together an unearned ninth inning run. Lee answered by capping the game with consecutive
strikeouts of Alex Rodriguez and Jorge Posada to finish with a flourish.
Taking a look over the New York line score tells the story of the night. Captain Derek Jeter
went 3-for-4 and scored the only run for the Yanks, but the rest of the
order went a combined 3-for-28 with nine strikeouts. Rodriguez and Mark Teixeira each went 0-for-4 and fell victim for five of Lee’s 10 K’s.
Despite the offense being put into deep freeze, all was not lost for
the Yankees on the night. Sabathia allowed just two runs on four hits
over seven innings. Philadelphia second baseman Chase Utley victimized
Sabathia for a pair of solo homers to provide the lift Lee would need
to secure a series opening victory, while the late struggles of the New
York bullpen helped widen the margin of victory.
The all-too-important pitch-count department saw Lee use 122 pitches
(80 strikes) during his complete game, while Sabathia tossed 113 (70
strikes) over seven frames. Five New York relievers tossed another 57
pitches in allowed four insurance runs over the final two innings. For comparison’s sake the Yankee relief line serves to underscore exactly how economical Lee was over a full night’s work – and against one of the toughest offenses in all of baseball.
Utley has been a postseason hitting machine, setting a record by reaching base for the 26th consecutive playoff game with his third inning homer last night.
Looking ahead to Game 2:
The pitching match-up will feature
A.J. Burnett of the Yanks taking on Pedro Martinez for the Phillies.
It’s hard to say who has the edge based purely on name value alone. Burnett was
battered around by the Angels in his last start and was trailing 4-0
before he recorded his first out of the game, while Pedro blanked the
Los Angeles Dodgers for seven innings in his only postseason start.
New York will be counting on Burnett to resemble the pitcher with
electric stuff who earned the big money deal last winter and turned in
back-to-back quality starts this postseason before coming off the track against the
Angels in Game 5 of ALCS.
The Phillies will ask Pedro to reach into his
bag of tricks and pull out a big game performance in a city he knows
all too well from previous wars while a member of the Boston Red Sox.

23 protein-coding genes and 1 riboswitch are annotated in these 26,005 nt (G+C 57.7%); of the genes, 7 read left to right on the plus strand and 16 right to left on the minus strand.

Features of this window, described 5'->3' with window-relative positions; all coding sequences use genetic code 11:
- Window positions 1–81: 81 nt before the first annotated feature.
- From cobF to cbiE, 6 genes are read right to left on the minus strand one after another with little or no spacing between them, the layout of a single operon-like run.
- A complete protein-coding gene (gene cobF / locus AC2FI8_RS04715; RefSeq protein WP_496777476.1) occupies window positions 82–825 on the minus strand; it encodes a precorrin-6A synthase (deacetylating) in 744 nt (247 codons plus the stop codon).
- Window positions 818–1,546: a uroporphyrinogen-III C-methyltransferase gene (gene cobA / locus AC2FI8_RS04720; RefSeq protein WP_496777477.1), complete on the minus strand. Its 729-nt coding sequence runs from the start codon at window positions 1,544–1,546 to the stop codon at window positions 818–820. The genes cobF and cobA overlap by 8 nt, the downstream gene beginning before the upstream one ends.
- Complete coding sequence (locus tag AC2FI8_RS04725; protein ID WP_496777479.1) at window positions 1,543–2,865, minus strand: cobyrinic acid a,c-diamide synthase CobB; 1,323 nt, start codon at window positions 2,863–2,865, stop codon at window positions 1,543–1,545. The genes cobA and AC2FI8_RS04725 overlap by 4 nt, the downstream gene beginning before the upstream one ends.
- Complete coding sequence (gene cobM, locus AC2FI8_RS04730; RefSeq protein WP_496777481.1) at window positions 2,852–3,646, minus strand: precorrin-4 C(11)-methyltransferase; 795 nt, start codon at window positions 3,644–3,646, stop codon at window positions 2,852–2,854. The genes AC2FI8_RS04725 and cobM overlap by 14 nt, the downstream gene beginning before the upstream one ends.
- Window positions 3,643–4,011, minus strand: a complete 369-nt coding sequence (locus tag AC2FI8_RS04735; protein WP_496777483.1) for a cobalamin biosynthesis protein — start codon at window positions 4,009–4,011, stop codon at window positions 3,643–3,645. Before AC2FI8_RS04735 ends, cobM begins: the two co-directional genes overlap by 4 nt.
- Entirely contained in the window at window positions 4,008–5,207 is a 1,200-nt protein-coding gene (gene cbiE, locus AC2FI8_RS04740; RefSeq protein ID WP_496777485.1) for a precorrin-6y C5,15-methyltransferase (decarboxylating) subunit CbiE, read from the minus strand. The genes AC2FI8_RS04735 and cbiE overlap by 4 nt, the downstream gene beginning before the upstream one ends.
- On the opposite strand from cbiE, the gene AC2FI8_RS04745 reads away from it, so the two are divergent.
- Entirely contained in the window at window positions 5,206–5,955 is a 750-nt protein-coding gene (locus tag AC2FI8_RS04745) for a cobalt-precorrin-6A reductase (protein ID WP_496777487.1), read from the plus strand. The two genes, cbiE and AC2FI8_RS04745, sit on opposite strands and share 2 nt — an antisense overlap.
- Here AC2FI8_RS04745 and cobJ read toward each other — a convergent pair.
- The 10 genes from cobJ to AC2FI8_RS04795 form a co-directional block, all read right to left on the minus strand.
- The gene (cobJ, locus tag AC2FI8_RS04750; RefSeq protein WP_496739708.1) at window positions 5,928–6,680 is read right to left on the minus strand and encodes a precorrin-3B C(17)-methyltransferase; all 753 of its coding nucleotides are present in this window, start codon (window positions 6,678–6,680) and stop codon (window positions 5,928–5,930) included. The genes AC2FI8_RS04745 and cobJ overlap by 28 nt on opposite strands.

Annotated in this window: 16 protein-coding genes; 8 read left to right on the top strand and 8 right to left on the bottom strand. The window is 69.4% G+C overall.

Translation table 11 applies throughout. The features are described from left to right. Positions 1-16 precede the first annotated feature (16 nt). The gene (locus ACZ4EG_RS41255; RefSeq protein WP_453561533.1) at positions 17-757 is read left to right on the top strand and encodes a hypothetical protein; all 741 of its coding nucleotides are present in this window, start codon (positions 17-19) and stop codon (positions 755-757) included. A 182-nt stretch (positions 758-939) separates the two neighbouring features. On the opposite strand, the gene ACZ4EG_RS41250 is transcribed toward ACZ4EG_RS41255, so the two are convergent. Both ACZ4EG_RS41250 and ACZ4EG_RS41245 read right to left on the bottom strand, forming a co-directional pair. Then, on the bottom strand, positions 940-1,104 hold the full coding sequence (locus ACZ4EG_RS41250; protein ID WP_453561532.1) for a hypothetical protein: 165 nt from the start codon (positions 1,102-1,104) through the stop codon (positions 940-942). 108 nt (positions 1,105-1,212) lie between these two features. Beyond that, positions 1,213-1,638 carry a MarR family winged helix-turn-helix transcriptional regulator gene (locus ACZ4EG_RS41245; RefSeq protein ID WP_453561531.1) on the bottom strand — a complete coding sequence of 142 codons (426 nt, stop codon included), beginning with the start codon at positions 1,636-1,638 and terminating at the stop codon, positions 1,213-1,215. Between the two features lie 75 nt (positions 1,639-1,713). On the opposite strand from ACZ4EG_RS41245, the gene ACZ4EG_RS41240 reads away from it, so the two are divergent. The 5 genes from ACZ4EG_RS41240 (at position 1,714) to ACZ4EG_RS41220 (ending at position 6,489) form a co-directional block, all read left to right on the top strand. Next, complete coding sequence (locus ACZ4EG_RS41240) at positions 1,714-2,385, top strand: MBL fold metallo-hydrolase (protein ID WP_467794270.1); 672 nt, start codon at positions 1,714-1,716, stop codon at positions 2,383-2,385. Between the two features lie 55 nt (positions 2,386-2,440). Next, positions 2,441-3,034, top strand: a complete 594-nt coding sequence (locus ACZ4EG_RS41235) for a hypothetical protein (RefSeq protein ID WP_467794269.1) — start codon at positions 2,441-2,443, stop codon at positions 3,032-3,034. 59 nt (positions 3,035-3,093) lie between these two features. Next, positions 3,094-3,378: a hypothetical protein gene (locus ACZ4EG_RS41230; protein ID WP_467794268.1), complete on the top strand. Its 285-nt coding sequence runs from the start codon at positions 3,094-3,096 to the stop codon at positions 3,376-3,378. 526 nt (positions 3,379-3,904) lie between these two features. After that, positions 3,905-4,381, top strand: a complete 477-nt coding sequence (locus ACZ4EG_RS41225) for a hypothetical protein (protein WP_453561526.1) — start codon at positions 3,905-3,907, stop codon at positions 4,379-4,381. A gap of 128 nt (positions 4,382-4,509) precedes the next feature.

Offensively, the Yankees will have to find some production after Jeter
in the batting order. Lee was brilliant in Game 1, but the Yankees
offense has been brilliant at home throughout 2009.
Career match-ups see A-Rod pacing the
Yankee regulars with a .291 career average off Martinez, but Rodriguez has
tallied just three extra-base hits (one homer) and four RBI’s in 55
at-bats against him. Jorge Posada is hitting just .183 with 33 strikeouts in 60 career
at-bats against Pedro, but leads the team with four homers and 10 RBI’s
against the righty. Teixeira has faced Martinez only six times (1-for-6, 3 K’s).
Philadelphia’s bats will look to continue what they were able to
do in Game 1. Seven different Phillies collected at least one hit, totalling nine
on the night to go along with six walks. No team has scored more runs
than the 61 plated by Phillies this postseason (New York is second with
49). Philadelphia went 4-for-9 with runners in scoring position, the
hallmark of a team that makes the most of its opportunities.
Game 2 Prediction:
The Yankees just don’t strike me as a team that will lose back-to-back games of a World Series at home. Sure, the 1996 World Series is a fine example of their ability to bounce back, but the Yankees will be looking to even things up behind A.J. Burnett this evening. If the Phillies can take a 2-0 lead back home, then it may be all down hill from there. Frankly, I believe the Yankees will bounce back sooner than later.
FINAL SCORE: 4-1, Yankees
Till next time,
Back from my sabbatical in the world of Minor League Baseball, it’s time to put a nice tidy bow on what was a 2009 season that was a step in the right direction for the Atlanta Braves. In contention into the season’s final week, the Braves put a 72 win 2008 campaign behind them and gave their fans reason to be hopeful in 2010.
2009 Year in Review: Atlanta Braves
2009 World Series analysis
Of course, those will precede a big helping of Hot Stove goodness that will begin promptly after the Fall Classic. Frank Wren and the Braves will begin their search for the missing pieces and you can catch the blow-by-blow right here!
Till next time,